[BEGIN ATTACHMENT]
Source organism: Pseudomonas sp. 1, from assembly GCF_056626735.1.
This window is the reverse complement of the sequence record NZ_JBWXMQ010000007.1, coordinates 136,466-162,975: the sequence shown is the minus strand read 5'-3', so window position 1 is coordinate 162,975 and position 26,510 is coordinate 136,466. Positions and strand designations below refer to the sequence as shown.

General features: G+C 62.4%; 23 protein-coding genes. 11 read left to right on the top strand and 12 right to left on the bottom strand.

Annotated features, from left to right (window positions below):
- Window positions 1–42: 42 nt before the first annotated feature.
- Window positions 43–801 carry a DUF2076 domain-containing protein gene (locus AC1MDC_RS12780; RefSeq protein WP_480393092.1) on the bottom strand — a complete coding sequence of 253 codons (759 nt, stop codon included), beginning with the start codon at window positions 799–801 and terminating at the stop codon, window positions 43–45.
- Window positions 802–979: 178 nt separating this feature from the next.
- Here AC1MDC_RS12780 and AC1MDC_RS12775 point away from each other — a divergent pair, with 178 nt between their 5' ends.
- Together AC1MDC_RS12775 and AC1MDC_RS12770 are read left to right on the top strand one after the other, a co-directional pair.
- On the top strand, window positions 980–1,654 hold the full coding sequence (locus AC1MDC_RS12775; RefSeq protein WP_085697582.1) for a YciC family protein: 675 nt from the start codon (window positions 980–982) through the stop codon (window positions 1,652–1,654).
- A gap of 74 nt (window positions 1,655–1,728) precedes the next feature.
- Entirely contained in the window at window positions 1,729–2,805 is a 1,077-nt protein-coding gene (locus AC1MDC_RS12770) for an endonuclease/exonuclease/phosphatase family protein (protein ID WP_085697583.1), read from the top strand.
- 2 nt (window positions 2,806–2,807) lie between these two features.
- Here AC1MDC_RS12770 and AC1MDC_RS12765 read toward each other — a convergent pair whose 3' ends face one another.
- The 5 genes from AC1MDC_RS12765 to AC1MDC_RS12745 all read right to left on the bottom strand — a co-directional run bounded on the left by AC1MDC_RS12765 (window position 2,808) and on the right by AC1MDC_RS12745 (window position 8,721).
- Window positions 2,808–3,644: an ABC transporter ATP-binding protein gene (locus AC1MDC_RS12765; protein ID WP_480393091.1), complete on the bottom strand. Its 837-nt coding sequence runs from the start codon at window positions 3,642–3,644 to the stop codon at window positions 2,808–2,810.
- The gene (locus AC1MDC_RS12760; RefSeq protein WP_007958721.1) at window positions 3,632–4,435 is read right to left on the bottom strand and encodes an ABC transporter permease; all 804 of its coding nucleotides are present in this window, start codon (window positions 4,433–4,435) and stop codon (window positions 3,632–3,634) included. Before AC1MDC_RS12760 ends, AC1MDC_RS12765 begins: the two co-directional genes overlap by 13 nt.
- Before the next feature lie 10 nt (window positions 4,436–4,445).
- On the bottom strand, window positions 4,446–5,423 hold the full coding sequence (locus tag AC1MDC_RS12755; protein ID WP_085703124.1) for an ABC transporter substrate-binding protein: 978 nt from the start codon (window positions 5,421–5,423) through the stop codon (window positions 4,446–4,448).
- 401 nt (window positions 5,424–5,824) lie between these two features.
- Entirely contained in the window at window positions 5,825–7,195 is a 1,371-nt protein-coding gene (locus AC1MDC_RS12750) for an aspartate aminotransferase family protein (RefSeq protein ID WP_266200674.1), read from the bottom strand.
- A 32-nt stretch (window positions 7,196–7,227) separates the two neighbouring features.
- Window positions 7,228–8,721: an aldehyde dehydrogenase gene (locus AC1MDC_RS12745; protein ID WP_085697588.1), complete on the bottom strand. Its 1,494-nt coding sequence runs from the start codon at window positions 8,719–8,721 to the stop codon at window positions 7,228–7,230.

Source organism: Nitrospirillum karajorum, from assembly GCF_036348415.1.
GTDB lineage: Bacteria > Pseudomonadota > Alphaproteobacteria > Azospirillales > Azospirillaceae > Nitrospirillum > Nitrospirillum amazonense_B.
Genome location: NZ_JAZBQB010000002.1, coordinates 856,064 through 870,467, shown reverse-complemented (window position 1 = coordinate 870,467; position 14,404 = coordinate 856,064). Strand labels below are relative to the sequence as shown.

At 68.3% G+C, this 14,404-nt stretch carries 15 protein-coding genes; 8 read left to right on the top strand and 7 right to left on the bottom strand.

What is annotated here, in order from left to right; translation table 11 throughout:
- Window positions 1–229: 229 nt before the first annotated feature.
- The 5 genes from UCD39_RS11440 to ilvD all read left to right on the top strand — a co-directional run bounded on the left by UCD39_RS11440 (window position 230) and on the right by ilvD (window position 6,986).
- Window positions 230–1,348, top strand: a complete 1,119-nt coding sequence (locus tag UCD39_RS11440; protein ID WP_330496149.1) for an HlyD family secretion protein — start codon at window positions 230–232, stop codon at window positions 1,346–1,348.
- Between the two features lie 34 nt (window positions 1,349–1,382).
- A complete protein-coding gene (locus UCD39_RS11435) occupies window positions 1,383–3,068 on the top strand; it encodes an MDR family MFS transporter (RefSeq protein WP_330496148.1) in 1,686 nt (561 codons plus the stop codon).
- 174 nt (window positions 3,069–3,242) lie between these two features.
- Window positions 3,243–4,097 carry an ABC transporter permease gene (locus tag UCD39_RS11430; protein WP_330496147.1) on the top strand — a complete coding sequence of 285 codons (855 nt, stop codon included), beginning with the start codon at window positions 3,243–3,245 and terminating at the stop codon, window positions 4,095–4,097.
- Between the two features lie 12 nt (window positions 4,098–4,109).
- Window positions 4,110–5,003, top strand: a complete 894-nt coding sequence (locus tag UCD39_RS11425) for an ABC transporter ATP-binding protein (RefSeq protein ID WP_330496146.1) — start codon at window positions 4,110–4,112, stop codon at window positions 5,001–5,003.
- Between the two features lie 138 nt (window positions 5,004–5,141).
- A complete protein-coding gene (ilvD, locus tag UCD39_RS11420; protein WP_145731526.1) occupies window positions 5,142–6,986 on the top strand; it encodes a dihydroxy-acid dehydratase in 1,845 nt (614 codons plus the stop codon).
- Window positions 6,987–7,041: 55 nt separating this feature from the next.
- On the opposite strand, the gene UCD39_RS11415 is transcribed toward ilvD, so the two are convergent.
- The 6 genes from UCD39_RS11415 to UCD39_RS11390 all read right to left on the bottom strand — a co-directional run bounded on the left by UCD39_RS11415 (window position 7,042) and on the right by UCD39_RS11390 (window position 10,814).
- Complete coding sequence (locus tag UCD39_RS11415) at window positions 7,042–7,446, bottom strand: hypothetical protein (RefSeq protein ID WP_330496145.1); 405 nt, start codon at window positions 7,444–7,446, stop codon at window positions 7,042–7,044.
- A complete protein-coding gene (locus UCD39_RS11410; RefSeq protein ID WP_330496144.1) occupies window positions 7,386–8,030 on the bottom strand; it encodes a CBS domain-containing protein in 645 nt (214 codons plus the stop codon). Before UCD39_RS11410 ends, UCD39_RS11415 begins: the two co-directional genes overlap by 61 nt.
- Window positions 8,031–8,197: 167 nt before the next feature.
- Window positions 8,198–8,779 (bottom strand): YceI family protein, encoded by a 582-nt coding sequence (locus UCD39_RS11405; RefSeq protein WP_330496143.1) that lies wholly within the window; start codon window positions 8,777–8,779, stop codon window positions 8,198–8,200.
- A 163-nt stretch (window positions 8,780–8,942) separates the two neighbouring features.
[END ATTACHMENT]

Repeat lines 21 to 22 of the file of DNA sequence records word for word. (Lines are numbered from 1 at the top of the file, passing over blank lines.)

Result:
- Entirely contained in the window at window positions 5,825–7,195 is a 1,371-nt protein-coding gene (locus AC1MDC_RS12750) for an aspartate aminotransferase family protein (RefSeq protein ID WP_266200674.1), read from the bottom strand.
- A 32-nt stretch (window positions 7,196–7,227) separates the two neighbouring features.